Now in an era of internet cancel culture and easily viral boycott sentiments, outspoken victims of sexual assault as well as reporters from major news publications were quick to point out this case from 17 years ago, criticizing the flawed history of this highly praised basketball legend. Their efforts did not go undetected.

Upon tweeting about Bryant’s rape accusation just hours after his death, Washington Post reporter Felicia Sonmez was put on administrative leave, the news publication deeming her tweets to display “poor judgment” surrounding the issue. Sonmez had to stay in a hotel overnight as a result of a leak of her home address and unrelenting rape and death threats.

This concept of constant threatening, attempting to maliciously silence the outspoken seems to be a recurring pattern for those invested or involved in this issue. Bryant’s accuser was also as dangerously threatened—a man offered to kill her for $3 million, another left death threats on the woman’s answering machine, a Long Beach man sending her up to 70.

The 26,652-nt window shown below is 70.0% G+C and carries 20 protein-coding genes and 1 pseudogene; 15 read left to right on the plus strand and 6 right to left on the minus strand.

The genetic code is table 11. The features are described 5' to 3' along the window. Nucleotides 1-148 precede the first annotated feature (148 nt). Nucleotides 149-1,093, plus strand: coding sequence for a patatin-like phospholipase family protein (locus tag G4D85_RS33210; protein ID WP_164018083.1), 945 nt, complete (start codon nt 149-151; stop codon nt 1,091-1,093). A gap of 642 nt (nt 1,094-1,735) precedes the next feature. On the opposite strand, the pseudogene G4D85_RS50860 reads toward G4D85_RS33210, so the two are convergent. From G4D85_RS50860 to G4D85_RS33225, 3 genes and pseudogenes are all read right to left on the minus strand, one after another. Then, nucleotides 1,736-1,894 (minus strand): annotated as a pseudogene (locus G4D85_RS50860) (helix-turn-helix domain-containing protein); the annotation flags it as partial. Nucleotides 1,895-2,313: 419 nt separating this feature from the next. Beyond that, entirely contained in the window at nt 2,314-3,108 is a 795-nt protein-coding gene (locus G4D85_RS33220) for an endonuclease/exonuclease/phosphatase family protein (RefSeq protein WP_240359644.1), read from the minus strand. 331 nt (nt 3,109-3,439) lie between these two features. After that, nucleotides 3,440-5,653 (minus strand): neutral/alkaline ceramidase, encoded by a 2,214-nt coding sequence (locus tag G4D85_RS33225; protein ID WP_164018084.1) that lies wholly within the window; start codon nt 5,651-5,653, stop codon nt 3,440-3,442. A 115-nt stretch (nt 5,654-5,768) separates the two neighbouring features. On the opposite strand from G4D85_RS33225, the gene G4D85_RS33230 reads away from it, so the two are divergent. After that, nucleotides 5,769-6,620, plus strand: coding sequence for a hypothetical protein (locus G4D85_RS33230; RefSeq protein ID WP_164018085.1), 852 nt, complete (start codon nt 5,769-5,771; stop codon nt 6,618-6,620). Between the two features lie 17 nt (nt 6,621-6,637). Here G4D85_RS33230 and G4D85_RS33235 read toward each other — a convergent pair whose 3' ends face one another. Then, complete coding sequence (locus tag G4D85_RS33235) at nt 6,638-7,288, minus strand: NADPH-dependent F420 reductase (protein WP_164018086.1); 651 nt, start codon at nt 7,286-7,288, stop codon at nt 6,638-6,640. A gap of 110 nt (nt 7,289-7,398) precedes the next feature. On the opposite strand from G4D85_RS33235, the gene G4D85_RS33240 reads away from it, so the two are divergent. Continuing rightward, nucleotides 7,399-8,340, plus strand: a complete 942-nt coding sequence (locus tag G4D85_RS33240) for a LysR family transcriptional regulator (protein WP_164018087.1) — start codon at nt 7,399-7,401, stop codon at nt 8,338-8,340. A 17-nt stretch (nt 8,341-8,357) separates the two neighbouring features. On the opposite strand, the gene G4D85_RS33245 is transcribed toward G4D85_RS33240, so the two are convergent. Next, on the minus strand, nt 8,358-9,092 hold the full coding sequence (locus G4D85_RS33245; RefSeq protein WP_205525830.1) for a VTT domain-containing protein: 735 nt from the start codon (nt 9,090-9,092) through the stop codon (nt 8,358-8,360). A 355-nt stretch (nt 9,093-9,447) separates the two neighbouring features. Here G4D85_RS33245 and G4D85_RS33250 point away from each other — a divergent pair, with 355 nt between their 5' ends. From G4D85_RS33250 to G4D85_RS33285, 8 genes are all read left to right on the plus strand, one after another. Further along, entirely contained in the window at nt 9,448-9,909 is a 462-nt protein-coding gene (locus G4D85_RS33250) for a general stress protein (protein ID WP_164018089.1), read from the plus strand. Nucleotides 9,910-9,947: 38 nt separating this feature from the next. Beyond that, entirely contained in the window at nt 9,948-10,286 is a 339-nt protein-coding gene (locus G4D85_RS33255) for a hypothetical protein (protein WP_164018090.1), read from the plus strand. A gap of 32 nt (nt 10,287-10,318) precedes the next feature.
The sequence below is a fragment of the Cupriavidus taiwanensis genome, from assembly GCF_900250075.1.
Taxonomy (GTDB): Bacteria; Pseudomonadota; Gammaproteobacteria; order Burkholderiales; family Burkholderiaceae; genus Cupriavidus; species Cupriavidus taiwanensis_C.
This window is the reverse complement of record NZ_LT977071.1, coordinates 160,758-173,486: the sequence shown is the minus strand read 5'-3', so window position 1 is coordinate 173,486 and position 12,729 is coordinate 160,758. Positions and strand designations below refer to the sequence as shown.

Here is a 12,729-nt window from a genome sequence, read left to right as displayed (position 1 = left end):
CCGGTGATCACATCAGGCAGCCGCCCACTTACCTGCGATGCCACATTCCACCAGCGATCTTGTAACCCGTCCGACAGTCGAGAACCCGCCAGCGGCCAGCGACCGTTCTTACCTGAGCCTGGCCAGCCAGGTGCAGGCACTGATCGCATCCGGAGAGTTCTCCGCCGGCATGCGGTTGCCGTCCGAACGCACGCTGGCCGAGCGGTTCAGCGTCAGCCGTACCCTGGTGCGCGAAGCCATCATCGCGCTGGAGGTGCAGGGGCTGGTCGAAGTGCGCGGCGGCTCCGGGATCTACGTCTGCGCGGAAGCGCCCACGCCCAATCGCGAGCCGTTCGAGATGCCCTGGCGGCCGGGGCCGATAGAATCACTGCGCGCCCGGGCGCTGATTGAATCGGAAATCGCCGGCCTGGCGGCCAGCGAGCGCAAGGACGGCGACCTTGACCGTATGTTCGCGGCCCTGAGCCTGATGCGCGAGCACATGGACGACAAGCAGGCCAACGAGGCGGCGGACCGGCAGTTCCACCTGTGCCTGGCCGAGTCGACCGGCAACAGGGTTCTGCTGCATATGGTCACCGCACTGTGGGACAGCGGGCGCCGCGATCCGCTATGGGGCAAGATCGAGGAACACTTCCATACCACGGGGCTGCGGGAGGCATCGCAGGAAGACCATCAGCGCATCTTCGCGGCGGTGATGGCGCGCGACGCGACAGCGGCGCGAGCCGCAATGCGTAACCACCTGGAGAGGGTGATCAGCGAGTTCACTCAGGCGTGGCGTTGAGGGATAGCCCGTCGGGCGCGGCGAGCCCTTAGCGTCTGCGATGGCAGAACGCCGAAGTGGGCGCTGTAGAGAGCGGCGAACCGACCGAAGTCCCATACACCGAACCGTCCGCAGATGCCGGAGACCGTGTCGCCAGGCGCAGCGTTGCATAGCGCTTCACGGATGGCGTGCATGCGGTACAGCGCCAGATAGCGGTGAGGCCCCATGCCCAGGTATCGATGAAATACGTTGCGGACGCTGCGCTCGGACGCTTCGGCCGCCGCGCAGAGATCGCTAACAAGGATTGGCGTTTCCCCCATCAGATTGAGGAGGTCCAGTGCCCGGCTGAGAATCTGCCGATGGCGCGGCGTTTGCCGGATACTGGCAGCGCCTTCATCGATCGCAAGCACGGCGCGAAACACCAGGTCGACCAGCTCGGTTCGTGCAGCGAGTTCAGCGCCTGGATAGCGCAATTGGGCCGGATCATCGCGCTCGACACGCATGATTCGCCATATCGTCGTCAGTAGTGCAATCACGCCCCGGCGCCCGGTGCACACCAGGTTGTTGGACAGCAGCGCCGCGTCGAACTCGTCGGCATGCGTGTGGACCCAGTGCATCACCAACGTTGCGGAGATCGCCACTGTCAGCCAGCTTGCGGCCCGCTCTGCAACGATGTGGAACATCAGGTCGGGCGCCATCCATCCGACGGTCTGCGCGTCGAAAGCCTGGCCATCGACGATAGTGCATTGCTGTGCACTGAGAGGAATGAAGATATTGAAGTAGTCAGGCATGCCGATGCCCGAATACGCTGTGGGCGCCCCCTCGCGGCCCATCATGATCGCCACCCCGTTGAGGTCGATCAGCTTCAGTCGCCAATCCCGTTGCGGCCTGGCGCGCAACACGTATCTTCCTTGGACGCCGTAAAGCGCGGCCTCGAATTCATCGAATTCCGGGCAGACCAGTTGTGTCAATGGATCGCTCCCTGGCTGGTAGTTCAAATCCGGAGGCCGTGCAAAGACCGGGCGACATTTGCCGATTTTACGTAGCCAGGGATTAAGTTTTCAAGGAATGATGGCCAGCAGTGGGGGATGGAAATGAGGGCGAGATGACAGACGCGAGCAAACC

The number of awards, the countless seasons one has played, the amount of times one has claimed that the sex was consensual do not overwrite the consequences that another individual must face for the rest of their life, all because one man could not control himself at a Colorado hotel. For Bryant, that day in July may have been a moment he wanted to erase from history after the exposure of his act to the public, but to the victim, that day most likely remains as one of the most traumatic experiences of her lifetime—how can someone of such high social standing understand what it is like to continue living under the label of a traumatizing sexual-assault case in a modern-day, witch-hunting society?